Tavakoli Structured Finance LLC

The Financial Report

By Janet Tavakoli

Rick Ungar Gives Barry Ritholtz a Lesson in the Law

Posted April 24, 2014

On April 24, 2010…

Rick Ungar, then writing at True Slant [1] and Barry Ritholtz, a blogger at The Big Picture [2], exchanged views.

At the time, Mr. Ungar was active as a lawyer. Barry Ritholtz’s blog bio states he passed the New York bar (searchable New York records are here) and New Jersey bar (I couldn’t pull up the record in the data available online, but see the following), and he became disenchanted with being a lawyer. The New York Office of Court Administration confirmed he let his registration lapse as of 1999. Nothing wrong with no longer being a lawyer; people move on.

Comedy Gold

Ungar read Ritholtz’s April 23, 2010, blog post on the SEC vs. Goldman case asserting it was going to be strong and aggressively prosecuted. Ritholtz added:

“I put together this list based on what I know as a lawyer [emphasis added], a market observer, a quant and someone with contacts within the SEC. (Note: This represents my opinions, and no one elses [sic]).”

Ritholtz concludes his screed by castigating those who mention “I’m not a lawyer, but . . . Then you should not be ignorantly commenting on securities litigation. Why don’t you pour yourself a tall glass of STF up.”

Mr. Ungar wrote his critique on April 24, 2010: “More stupid commentary on Goldman Sachs case.” After opining that Ritholtz isn’t a good lawyer (well…lapsed registration and all that), Mr. Ungar remarks:

“While Mr. Ritholtz would have us believe that his assurance as to the quality of the government’s case is based on some inside knowledge provided by his friends at the SEC, such a suggestion is pure crap and stated only for the purpose of making us believe that he is some ’special player’ that we should all be listening to with rapt attention.”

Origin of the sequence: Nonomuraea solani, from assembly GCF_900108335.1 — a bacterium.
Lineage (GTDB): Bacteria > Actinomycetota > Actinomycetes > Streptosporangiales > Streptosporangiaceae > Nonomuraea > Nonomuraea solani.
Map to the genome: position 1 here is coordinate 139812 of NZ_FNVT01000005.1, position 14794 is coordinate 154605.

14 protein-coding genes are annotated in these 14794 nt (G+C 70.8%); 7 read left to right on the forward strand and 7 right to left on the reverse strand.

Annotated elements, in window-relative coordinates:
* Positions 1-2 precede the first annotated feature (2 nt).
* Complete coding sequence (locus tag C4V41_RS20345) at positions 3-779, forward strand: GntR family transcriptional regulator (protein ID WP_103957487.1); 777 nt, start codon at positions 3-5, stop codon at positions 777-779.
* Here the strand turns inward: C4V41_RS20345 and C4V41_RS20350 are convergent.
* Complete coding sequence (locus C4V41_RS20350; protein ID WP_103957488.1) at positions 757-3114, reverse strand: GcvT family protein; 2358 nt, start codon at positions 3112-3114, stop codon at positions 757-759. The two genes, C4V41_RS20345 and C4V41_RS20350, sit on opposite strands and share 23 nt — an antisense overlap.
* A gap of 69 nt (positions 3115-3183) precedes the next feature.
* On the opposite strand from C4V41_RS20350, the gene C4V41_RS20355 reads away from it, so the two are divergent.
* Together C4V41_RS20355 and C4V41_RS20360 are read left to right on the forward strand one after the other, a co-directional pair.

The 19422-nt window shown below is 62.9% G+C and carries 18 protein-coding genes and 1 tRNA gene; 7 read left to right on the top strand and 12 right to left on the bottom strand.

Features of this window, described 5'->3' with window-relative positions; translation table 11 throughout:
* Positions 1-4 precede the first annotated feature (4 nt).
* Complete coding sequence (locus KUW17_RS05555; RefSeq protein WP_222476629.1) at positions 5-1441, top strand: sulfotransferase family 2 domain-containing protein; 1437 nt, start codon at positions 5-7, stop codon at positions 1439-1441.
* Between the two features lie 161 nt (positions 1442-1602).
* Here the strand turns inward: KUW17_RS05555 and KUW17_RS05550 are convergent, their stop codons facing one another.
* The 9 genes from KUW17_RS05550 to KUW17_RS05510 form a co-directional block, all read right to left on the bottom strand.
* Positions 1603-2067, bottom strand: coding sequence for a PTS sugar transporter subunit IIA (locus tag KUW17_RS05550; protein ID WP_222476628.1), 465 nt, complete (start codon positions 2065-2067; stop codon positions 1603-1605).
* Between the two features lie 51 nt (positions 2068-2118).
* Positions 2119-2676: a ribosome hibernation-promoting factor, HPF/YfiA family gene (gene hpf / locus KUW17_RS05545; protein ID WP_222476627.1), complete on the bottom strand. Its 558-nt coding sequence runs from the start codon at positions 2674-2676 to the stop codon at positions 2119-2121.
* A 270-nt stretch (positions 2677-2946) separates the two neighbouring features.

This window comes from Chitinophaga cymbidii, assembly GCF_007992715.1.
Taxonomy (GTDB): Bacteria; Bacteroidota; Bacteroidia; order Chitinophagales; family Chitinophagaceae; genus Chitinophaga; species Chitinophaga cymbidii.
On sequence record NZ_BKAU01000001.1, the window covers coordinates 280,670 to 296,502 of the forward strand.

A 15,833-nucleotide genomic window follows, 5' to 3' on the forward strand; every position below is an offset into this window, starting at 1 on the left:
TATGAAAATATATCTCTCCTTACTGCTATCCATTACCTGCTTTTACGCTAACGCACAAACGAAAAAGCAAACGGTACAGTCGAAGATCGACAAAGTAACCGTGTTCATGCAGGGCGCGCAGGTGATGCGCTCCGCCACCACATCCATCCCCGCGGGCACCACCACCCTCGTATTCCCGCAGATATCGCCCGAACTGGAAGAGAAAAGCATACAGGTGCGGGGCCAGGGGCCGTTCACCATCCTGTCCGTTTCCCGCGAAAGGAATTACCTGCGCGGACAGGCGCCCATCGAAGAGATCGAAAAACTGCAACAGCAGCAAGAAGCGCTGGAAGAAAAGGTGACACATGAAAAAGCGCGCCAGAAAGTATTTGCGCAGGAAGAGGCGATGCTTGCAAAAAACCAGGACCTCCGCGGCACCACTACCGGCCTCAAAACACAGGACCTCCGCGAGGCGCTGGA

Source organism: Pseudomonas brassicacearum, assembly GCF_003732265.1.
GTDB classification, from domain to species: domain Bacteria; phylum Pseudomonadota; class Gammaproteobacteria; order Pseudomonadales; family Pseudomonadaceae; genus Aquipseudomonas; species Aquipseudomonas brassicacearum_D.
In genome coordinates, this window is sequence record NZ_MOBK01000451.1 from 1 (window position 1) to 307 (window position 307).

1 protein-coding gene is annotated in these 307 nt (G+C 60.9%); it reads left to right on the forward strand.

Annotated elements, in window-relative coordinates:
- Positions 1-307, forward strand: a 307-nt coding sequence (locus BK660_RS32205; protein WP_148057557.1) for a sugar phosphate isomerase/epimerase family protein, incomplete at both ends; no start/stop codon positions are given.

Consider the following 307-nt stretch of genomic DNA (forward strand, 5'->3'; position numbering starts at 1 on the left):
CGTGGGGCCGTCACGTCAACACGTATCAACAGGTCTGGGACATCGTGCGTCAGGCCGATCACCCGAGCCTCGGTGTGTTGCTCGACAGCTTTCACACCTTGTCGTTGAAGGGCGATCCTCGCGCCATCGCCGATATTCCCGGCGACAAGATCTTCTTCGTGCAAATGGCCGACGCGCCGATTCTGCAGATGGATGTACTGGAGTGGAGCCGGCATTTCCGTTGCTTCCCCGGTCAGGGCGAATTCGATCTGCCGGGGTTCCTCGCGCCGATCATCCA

You’ll recall the result was one of the SEC settlement specials. The SEC fined Goldman $550 million, Goldman said it made a “mistake,” and hapless ex-Goldman salesman Fabrice Tourre was the sacrificial lamb.

2014: James Kidney, Retired SEC Lawyer, Exposes “Tentative and Fearful” Regulator

At SEC attorney James Kidney’s  retirement party in April, 2014, he revealed how timid the SEC was in such matters. Kidney wanted the SEC to go up the chain of command and sue Tourre’s boss. Kidney said some high profile names among his bosses made no secret they were at the SEC to punch their tickets. They end up leaving the SEC’s revolving door for lucrative jobs.

On April 16, 2010, I spoke with Katie Couric, then with the CBS Evening News, and said the SEC didn’t go far enough. I gave my opinion as a structured finance expert.

More Comedy Gold: Soliciting Sucker Bets Over the Internet

The comments section of Mr. Ungar’s commentary has several hilarious rejoinders. Among them, Ungar notes that in one of his responses, Ritholtz attempted to solicit a $1,000 sucker bet over the internet (in his own post Ritholtz wrote: “I have $1,000 against any and all comers…”). Ungar schools him as to why it’s a sucker bet, and then Ungar asserts: “you have broken any number of laws by attempting to solicit a bet on the internet – unless you’re based offshore somewhere.”

[1] Rick Ungar is currently “the token lefty” with Forbes, co-host of “Steele & Unger,” Sirius XM Radio POTUS Channel Journalist, and Fox News Political Analyst.

[2] Barry Ritholtz blogs at The Big Picture and Bloomberg Views and writes a column for the Washington Post. He is also Chairman and Chief Investment Officer for Ritholtz Wealth Management, a newly formed registered investment advisory.

See Also:

SEC Goldman Lawyer Says Agency Too Timid on Wall Street Misdeeds,” by Robert Schmidt, Bloomberg News, April 7, 2014.

Goldman Sachs: Spinning Gold,” TSF, April 10, 2014

Financial Journalism: ‘Sometimes Being Responsible Means Pissing Other People Off.’

Share This Post